The Song of the Four Knights

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The Song of the Four Knights

by: Ernest Rhys (Author)

Merlin. But tell me now, how went this fight Of Camlan field? . . .


I
The First Knight.
One star was bright,—the cold dawn-star!
I saw a thousand lift the spear
In Modred's camp, to end the night,
As grey, we rode in the morning light.

II
The Second Knight.
The King rode with us,—and his head
Was grown grey too, we saw and said:
When he cried Halt! on Camlan Hill
The dawn-star pale above him still.

III
The Third Knight.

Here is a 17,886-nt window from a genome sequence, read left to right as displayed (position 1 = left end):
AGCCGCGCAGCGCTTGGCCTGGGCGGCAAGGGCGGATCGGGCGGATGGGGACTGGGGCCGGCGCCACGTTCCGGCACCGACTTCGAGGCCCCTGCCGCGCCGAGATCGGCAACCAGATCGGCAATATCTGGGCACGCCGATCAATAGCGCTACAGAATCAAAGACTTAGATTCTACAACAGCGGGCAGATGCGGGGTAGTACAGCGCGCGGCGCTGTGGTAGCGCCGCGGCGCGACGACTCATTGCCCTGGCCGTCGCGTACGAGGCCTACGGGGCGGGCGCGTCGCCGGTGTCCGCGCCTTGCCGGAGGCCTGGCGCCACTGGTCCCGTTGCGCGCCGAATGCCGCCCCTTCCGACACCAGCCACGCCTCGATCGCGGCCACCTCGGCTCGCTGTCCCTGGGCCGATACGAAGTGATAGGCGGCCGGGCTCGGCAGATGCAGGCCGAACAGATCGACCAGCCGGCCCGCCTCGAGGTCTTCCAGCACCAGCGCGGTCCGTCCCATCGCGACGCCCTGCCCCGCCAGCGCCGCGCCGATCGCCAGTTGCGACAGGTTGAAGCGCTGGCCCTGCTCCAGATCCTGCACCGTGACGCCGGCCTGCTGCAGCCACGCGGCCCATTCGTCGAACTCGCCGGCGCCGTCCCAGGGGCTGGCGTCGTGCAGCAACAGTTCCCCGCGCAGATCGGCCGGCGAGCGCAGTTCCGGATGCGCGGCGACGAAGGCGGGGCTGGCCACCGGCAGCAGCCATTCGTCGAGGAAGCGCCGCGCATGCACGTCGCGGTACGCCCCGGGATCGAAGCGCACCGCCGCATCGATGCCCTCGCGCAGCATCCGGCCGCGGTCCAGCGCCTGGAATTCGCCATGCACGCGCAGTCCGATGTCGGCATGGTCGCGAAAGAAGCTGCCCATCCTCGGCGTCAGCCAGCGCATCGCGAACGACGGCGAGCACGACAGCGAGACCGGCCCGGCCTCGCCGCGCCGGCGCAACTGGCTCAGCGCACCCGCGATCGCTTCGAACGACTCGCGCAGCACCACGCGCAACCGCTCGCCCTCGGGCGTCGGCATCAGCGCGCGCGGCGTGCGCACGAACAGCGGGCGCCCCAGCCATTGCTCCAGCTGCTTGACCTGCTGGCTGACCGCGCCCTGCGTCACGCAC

His face too, grey beneath his helm:
Then: "For the Table and the Realm
Ride now!" he cried, and on we flowed
Each spear athirst for Modred's blood.

IV
The Fourth Knight.
But Modred met us, spear for spear.
Was he afraid? He showed no fear:
When Arthur riding, shining, thrust
The death-spear through him, to the dust.

V
"Kneel now, Haut King!" he cried, "and save
My soul the travail it shall have,
Were this not told of my remorse!"
And Arthur lighted off his horse.

VI
The First Knight.
Ah Snake! he crept upon the shaft
Could not be drawn: and dying, laught,
And with his sword struck at the head
Bent there to hear what thing he said.

VII
The Third Knight.
So Modred died,—a traitor still,
Up to the end, by Camlan Hill!
And as we bore the King away,—
On Modred's lips the death-laugh lay.

VIII
The Four Knights.
Now, of the Flower of Camelot,—
Knight, Arthur loved, and Launcelot,
What is there left but stricken men
That bear the Haut King home again.
Additional Information:
Taken from Rhys's Gwenevere: A Lyric Play (1905)